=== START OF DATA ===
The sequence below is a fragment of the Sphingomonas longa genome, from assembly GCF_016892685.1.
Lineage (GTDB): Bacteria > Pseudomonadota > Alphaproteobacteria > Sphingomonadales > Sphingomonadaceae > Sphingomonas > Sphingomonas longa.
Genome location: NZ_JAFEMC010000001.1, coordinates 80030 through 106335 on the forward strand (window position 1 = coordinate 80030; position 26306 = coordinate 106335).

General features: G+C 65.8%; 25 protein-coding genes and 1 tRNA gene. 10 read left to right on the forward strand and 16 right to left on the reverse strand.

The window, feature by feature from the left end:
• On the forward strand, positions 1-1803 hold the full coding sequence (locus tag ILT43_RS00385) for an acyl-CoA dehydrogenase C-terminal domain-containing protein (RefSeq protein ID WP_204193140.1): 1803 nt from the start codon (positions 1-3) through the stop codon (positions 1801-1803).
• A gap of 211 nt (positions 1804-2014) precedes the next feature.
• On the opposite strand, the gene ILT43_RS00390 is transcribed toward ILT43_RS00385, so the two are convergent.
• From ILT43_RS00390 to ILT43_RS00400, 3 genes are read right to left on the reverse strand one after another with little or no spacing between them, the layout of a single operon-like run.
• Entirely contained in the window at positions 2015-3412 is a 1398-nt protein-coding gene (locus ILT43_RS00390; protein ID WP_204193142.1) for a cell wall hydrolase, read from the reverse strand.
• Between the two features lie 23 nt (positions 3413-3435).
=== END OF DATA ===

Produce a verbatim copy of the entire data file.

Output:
The sequence below is a fragment of the Sphingomonas longa genome, from assembly GCF_016892685.1.
Lineage (GTDB): Bacteria > Pseudomonadota > Alphaproteobacteria > Sphingomonadales > Sphingomonadaceae > Sphingomonas > Sphingomonas longa.
Genome location: NZ_JAFEMC010000001.1, coordinates 80030 through 106335 on the forward strand (window position 1 = coordinate 80030; position 26306 = coordinate 106335).

General features: G+C 65.8%; 25 protein-coding genes and 1 tRNA gene. 10 read left to right on the forward strand and 16 right to left on the reverse strand.

The window, feature by feature from the left end:
• On the forward strand, positions 1-1803 hold the full coding sequence (locus tag ILT43_RS00385) for an acyl-CoA dehydrogenase C-terminal domain-containing protein (RefSeq protein ID WP_204193140.1): 1803 nt from the start codon (positions 1-3) through the stop codon (positions 1801-1803).
• A gap of 211 nt (positions 1804-2014) precedes the next feature.
• On the opposite strand, the gene ILT43_RS00390 is transcribed toward ILT43_RS00385, so the two are convergent.
• From ILT43_RS00390 to ILT43_RS00400, 3 genes are read right to left on the reverse strand one after another with little or no spacing between them, the layout of a single operon-like run.
• Entirely contained in the window at positions 2015-3412 is a 1398-nt protein-coding gene (locus ILT43_RS00390; protein ID WP_204193142.1) for a cell wall hydrolase, read from the reverse strand.
• Between the two features lie 23 nt (positions 3413-3435).